Treasure Island in Relation to Castaway Tales
Robert Louis Stevenson’s Treasure Island (1883) gives the reader pleasure because it is exciting – there is suspense, strained nerves, sudden revelations and reversals. In this it is like many later adventure stories and thrillers. Perhaps it also gives pleasure because Jim, though only a boy, is intrepid and resourceful; but his involvement has its darker side. – And the main outcome is the winning of that bloodstained treasure – something that will go to whoever is clever enough to win it, but should perhaps belong to no one, or to the sailors and merchants who lost it to Flint and his men, and are now (we suppose) long gone. The least we can say is that the past of the treasure hangs grimly over the story, and by the end his time on the island hangs grimly over Jim, for all that he was intrepid and resourceful. The island with its treasure is, then, very unlike the untouched, unhaunted island that we meet in Robinson Crusoe and successors such as The Swiss Family Robinson and Masterman Ready – a place that can be explored in peace and a collection of resources to be worked on. We begin to approach the bloodstained or haunted islands of many twentieth-century castaway stories, the island of The Wasp Factory with its bunkers, of Lord of the Flies with its idol, of The Beach with its history of suicide (and its inaugurating map), even of ‘The Invention of Morel’ with its mysterious constructions. But there is a castaway on Treasure Island; this is of course Ben Gunn, who had been marooned by his pirate comrades. We meet him in chapter XV; in classical castaway fashion Ben talks of making do (“’Wherever a man is, says I, a man can do for himself’”, 107); then Stevenson gently parodies Robinson Crusoe’s remorse about his parents and his discovery of religion:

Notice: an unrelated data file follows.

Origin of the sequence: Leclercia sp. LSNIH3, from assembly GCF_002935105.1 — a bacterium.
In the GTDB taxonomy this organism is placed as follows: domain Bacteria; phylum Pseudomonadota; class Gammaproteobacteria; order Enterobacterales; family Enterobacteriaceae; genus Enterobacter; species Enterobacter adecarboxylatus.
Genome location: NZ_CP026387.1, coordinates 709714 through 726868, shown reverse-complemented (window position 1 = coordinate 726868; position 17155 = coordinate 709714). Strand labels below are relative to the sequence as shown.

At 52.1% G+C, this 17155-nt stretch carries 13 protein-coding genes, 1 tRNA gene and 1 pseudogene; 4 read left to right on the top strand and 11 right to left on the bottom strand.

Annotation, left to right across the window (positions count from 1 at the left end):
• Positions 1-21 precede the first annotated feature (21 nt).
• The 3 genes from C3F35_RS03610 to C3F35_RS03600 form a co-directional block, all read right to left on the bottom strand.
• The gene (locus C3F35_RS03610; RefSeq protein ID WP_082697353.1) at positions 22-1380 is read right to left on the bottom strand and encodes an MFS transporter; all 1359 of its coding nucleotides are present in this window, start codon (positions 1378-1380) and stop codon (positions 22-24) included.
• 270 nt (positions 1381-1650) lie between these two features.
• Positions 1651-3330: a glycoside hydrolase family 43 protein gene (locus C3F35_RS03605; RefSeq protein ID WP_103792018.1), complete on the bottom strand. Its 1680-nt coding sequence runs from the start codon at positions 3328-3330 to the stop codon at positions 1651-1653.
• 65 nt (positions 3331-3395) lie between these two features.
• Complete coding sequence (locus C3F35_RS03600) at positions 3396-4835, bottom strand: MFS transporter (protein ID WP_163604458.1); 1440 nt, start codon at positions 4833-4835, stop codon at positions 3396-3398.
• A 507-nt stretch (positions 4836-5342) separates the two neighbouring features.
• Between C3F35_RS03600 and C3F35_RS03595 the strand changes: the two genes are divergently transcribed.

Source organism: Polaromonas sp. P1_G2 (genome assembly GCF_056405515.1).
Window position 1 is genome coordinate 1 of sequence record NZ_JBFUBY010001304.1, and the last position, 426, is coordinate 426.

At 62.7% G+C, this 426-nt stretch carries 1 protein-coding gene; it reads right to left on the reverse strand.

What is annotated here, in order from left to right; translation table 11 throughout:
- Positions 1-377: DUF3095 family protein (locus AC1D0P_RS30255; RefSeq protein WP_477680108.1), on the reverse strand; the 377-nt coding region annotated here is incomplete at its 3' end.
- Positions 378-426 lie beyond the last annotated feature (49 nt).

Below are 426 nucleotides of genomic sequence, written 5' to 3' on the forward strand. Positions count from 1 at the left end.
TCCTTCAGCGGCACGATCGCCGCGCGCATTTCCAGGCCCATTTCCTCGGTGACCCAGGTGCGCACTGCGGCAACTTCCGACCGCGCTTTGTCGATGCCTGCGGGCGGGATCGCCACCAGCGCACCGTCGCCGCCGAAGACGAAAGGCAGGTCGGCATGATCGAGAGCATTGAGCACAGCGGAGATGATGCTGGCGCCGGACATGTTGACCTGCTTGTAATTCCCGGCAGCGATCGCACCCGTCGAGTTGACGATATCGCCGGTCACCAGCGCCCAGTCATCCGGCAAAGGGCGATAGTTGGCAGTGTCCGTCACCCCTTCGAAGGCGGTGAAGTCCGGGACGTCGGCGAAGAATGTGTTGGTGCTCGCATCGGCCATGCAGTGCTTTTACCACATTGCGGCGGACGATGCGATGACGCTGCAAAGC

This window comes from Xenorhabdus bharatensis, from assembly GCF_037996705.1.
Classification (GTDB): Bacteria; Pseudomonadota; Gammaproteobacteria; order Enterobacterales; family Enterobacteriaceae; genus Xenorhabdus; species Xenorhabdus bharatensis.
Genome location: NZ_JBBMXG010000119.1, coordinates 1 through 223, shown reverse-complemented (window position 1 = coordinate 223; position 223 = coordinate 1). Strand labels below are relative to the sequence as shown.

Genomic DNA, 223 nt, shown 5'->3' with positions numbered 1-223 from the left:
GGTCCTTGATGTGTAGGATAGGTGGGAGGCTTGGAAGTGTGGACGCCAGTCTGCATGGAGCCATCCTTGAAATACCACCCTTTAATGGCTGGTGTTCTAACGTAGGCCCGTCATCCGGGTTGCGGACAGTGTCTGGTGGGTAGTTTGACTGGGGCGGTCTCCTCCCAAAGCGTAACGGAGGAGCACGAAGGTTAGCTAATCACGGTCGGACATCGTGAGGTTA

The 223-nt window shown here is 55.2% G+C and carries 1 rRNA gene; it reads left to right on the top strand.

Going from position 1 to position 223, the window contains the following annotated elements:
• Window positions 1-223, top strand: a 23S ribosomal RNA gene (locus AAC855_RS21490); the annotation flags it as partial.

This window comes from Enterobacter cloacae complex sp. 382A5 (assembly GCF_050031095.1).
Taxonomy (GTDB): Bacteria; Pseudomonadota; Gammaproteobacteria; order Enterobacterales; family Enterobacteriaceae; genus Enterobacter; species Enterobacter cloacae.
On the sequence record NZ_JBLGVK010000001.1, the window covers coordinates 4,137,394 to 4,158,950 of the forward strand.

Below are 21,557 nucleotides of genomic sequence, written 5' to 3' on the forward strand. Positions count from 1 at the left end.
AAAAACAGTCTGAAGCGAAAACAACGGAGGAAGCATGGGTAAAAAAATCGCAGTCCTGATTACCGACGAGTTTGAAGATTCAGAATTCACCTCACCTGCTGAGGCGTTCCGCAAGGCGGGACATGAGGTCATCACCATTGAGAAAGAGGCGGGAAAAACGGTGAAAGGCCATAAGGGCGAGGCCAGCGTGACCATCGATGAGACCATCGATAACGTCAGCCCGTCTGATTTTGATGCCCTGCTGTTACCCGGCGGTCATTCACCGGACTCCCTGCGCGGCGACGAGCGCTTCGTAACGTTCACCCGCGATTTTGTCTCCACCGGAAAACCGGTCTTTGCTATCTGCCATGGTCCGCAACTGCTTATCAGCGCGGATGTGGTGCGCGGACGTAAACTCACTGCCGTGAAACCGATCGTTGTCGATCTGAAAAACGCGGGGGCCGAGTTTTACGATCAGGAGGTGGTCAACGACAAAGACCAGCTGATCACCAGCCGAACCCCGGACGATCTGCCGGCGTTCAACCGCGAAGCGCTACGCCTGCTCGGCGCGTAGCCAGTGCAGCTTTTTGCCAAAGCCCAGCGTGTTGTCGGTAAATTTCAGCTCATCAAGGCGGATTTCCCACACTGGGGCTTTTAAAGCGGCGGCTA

“ ‘…and so my mother told me, and predicked the whole, she did,
the pious woman! But it were Providence that put me here. I’ve
thought it all out in this lonely island, and I’m back on piety.’” (108)1